What’s the difference between certified organic and conventional produce?
Organic farming is more than just growing crops. It’s about replenishing the soil with healthy bacteria and materials to optimise refertilistation. It’s about creating a bio-diverse environment for insects, birds and other wildlife to thrive. And it’s about utilising renewable resources wherever possible. The end result is vibrant, nutrient dense produce.
To become certified organic, farmers must undergo an arduous process of rigorous soil and produce testing. Organic farmers must ensure their crops are absolutely free from pesticides, genetic or artificial modifications, fertilisers, antibiotics and growth hormones. This can be difficult with ever changing winds that can blow infected crop seeds that have been sprayed or genetically modified from neighbouring farms onto their lands.
Conventional produce may not necessarily be genetically modified or sprayed with pesticides. This can be difficult to ascertain without knowing which farm the produce has been harvested from so that you can make enquiries about their farming processes. Today there are many farmers providing relatively clean produce without going down the organic path.
For some people, consciously choosing to only purchase certified organic produce is right for them. While others buy what is affordable or most convenient, regardless of how it has been grown. Money does have an impact on our decisions and it can be one of the biggest differentiators.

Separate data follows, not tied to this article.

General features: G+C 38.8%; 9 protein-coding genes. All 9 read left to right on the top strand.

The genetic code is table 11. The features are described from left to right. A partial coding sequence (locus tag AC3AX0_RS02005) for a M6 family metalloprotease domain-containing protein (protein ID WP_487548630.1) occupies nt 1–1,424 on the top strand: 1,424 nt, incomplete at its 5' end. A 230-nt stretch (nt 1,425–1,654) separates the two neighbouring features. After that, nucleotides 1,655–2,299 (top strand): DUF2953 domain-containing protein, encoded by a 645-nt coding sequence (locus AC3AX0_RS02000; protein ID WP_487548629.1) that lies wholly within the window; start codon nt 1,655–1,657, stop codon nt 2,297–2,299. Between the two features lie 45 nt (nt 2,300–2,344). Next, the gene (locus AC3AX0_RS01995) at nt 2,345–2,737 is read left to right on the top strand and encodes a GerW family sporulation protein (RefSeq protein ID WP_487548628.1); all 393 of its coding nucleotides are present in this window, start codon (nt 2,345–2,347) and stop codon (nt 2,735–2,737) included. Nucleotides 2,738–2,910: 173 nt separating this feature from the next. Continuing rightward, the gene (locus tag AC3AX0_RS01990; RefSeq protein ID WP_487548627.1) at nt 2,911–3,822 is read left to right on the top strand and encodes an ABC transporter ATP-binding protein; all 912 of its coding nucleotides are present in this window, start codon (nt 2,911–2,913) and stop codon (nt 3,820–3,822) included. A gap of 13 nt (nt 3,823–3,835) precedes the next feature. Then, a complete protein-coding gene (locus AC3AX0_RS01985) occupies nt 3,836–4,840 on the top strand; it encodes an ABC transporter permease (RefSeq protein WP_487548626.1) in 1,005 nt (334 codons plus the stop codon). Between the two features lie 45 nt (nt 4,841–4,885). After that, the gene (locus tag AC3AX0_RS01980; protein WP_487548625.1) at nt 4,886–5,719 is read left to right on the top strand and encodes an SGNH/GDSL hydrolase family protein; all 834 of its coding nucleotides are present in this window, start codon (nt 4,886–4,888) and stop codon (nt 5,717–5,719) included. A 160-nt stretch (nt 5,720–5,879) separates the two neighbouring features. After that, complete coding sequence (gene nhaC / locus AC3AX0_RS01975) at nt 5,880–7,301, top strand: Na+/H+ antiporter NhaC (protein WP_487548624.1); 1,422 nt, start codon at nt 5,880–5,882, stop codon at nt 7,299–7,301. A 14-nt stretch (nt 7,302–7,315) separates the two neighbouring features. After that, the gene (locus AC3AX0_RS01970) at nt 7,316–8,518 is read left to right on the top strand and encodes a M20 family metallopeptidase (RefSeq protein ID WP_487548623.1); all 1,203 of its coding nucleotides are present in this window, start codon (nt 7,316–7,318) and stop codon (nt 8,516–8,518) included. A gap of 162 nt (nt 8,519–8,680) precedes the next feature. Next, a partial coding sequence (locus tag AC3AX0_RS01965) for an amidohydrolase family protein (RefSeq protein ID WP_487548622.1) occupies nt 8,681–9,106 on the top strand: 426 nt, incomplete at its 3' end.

Not surprisingly, the health and food market is saturated with information and it’s hard to know what and how to make the right choice. We do have choices, we need to choose wisely and what fits best into our own individual lifestyle.
So what do you do?
If you can afford to buy organic and it fits your lifestyle, fantastic. There are lots of great options from farmers markets to home deliveries of varying sizes of fruit and vegetable boxes. If you prefer to shop and pick your own, many stores now have a selection of organic produce too.
If you sit somewhere in between organic and conventional, there are some guidelines you can follow to help ensure you have the best of both worlds. Conventional fruits with hard skins like oranges, avocados and bananas are generally fine because you remove the exterior outer layer. This applies to vegetables that you peel. Softer produce, such as strawberries, blueberries, tomatoes, and salad greens should ideally be organic or washed thoroughly. There are pre-made vegetable washes available or simply add a capful of household vinegar to the sink of cold water and allow to soak for around 15 minutes. This is also good to remove the wax from apples.
If organic simply doesn’t fit into your budget or lifestyle, purchasing produce from that is in season is the simplest way to save your money. The green grocer will display produce they have an abundance of at the front. These will usually be on sale because they have a surplus, being fresh in season and often locally picked. The imperfect section can also be a great way to ensure you have seasonable and reduced cost, simply because the shape is slightly odd.
It is a good idea to wash your produce regardless to remove dirt, farmers handling crops and for general peace of mind.
Choose wisely. Live vibrantly.
Photo by Neonbrand Unsplash